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Dolphins Dreaming

Tuesday, October 117th, 2006

last weekend I had the opportunity to camp overnight with my youngest son at the Seaquarium on the causeway to Key Biscayne. This is a local institution that has been in place for over 40 years, dating back to the filming of the "Flipper" TV series.

While the spaces are a little cramped by current standards, (and the facility has weathered many a hurricane), it is in reasonably good condition, and the staff clearly does genuinely care for the animals and takes their rescue and rehabilitation mission seriously.

 Being in such a place at night is always an unusual experience - places that bustle with activity during the day seem eerily still after dark. We also had unusually still air, which combined with the island setting to enhance the effect. Our guide for the evening, Lucy, took us to the dolphin tank and explained a little bit about the current understanding of how dolphins manage to sleep while always in motion.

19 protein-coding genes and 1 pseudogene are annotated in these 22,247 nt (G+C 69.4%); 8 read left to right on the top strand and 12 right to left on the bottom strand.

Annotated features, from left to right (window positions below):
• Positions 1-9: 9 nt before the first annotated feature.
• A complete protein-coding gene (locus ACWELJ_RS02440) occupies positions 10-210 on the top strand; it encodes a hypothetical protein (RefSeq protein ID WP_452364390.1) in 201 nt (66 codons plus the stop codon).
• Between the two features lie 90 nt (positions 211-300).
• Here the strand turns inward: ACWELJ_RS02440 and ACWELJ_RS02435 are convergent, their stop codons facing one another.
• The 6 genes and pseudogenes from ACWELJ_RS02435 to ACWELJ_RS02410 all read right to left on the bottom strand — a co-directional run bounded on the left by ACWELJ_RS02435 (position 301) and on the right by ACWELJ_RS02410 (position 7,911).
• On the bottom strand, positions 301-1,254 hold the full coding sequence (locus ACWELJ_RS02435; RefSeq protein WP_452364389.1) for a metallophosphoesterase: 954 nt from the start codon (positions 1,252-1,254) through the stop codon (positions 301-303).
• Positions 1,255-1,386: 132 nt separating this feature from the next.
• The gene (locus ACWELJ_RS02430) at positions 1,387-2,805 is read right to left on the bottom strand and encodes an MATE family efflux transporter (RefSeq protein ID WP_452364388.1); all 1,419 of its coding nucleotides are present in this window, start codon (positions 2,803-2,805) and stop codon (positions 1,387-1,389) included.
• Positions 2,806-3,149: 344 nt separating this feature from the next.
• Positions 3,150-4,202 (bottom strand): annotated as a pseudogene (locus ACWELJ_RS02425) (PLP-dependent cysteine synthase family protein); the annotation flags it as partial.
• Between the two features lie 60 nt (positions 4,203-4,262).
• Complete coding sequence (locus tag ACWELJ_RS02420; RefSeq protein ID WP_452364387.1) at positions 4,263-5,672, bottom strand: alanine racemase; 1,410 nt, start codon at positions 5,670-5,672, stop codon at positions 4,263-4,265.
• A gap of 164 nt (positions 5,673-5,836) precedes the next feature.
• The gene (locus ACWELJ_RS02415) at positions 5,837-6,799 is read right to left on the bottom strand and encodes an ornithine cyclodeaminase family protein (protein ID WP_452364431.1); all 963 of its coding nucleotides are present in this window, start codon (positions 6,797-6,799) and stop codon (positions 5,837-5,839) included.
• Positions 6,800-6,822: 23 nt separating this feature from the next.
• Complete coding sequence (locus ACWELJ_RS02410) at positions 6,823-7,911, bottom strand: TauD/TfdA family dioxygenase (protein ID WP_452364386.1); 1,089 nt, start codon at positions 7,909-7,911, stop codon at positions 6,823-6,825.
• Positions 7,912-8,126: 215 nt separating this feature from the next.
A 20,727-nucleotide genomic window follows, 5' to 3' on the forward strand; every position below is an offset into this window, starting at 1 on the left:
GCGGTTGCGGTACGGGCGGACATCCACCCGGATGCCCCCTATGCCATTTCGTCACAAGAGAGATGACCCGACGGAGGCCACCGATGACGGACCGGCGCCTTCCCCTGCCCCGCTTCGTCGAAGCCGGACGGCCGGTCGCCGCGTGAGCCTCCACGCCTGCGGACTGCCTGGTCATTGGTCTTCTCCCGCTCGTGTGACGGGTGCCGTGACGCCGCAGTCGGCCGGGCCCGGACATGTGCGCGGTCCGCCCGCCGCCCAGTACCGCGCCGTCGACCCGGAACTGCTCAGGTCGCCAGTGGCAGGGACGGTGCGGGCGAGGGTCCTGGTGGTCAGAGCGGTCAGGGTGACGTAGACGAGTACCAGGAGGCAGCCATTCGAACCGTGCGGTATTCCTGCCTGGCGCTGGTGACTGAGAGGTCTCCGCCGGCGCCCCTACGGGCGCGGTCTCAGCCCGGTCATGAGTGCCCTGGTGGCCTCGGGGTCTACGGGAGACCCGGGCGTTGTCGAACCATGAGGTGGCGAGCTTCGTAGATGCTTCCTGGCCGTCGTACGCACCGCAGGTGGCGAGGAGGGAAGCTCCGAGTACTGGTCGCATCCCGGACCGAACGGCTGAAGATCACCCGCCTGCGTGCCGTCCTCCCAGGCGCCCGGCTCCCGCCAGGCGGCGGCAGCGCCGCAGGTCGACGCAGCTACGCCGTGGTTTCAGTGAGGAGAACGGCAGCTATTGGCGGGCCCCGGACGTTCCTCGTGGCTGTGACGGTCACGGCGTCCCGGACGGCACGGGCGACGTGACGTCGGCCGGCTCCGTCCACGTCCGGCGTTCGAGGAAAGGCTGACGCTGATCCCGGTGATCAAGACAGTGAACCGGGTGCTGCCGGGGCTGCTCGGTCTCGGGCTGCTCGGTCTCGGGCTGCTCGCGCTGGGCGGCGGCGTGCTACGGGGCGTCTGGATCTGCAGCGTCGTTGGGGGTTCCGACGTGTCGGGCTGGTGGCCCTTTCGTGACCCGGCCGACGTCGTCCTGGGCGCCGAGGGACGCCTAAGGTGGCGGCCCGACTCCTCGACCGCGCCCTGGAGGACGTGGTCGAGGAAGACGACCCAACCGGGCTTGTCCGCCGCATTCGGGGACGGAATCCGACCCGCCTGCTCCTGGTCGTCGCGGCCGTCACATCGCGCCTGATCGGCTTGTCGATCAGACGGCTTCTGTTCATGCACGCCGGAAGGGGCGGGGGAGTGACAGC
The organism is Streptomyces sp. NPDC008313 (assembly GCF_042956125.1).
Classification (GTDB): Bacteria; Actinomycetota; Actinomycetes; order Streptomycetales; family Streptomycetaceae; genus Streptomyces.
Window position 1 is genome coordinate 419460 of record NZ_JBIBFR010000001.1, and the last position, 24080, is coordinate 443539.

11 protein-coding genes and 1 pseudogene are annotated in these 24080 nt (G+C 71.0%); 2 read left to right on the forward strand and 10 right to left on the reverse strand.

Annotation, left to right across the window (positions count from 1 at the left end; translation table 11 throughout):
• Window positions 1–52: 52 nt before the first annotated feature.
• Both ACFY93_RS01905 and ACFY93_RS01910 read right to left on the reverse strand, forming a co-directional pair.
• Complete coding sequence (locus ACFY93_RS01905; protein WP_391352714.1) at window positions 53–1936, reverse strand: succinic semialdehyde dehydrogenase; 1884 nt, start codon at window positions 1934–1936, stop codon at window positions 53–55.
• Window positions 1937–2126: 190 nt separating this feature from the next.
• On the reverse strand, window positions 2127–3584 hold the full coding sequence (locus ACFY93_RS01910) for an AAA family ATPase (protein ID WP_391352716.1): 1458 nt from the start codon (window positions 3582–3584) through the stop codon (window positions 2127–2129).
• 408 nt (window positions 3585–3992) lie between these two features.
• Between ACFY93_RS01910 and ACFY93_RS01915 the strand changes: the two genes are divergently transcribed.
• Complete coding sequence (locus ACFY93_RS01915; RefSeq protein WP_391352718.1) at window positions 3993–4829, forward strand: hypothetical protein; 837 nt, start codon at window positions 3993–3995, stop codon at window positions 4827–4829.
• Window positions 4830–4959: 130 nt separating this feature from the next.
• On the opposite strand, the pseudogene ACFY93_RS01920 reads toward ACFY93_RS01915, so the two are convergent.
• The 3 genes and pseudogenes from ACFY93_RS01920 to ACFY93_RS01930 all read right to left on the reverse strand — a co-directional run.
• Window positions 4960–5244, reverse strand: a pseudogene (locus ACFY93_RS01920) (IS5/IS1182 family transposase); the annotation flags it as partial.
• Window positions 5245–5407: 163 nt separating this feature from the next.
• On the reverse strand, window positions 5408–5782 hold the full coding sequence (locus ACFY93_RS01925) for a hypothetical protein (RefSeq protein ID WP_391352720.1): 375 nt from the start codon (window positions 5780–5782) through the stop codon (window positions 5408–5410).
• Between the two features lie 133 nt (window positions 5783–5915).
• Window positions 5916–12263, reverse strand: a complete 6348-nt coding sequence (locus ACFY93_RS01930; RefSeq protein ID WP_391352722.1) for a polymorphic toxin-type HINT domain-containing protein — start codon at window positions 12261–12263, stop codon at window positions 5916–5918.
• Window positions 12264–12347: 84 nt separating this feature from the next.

Studies show that when dolphins sleep, half of their brain rests at a time, while the other half keeps necessary functions running - swimming, surfacing to breathe, turning - something between autopilot and the aquatic equivalent of sleepwalking. It seemed a little otherworldly, these creatures surfacing our of the dark water, inhaling, and slipping past each other into the water on a starlit but moonless night.

I can't recall anything I've read that captured this scene, but this idea of spending half your life half asleep begs the question of what dolphin dreams must  be like. Perhaps in 20 years our 'current understanding' will be able to explain that too.


While I didn't have the ASA10,000 camera it would have taken to photograph dreaming dolphins, here are a few other faces from the Seaquarium. --Steve










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